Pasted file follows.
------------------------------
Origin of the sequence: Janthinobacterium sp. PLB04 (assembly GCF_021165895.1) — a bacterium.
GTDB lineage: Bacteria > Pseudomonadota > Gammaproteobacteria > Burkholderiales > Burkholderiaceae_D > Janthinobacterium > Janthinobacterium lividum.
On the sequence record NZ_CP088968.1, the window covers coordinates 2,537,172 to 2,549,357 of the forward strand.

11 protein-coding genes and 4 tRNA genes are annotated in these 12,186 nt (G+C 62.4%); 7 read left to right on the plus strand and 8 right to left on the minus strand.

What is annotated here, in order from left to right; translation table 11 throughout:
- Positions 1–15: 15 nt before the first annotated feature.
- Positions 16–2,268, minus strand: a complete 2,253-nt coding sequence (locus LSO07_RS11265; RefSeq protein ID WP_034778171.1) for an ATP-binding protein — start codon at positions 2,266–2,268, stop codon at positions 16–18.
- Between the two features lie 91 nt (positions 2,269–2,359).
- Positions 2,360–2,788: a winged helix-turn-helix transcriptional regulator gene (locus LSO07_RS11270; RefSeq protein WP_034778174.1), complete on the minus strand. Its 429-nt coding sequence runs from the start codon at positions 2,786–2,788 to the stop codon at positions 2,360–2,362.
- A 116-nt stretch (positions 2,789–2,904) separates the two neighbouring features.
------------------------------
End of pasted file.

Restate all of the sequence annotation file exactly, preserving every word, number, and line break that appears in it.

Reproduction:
Origin of the sequence: Janthinobacterium sp. PLB04 (assembly GCF_021165895.1) — a bacterium.
GTDB lineage: Bacteria > Pseudomonadota > Gammaproteobacteria > Burkholderiales > Burkholderiaceae_D > Janthinobacterium > Janthinobacterium lividum.
On the sequence record NZ_CP088968.1, the window covers coordinates 2,537,172 to 2,549,357 of the forward strand.

11 protein-coding genes and 4 tRNA genes are annotated in these 12,186 nt (G+C 62.4%); 7 read left to right on the plus strand and 8 right to left on the minus strand.

What is annotated here, in order from left to right; translation table 11 throughout:
- Positions 1–15: 15 nt before the first annotated feature.
- Positions 16–2,268, minus strand: a complete 2,253-nt coding sequence (locus LSO07_RS11265; RefSeq protein ID WP_034778171.1) for an ATP-binding protein — start codon at positions 2,266–2,268, stop codon at positions 16–18.
- Between the two features lie 91 nt (positions 2,269–2,359).
- Positions 2,360–2,788: a winged helix-turn-helix transcriptional regulator gene (locus LSO07_RS11270; RefSeq protein WP_034778174.1), complete on the minus strand. Its 429-nt coding sequence runs from the start codon at positions 2,786–2,788 to the stop codon at positions 2,360–2,362.
- A 116-nt stretch (positions 2,789–2,904) separates the two neighbouring features.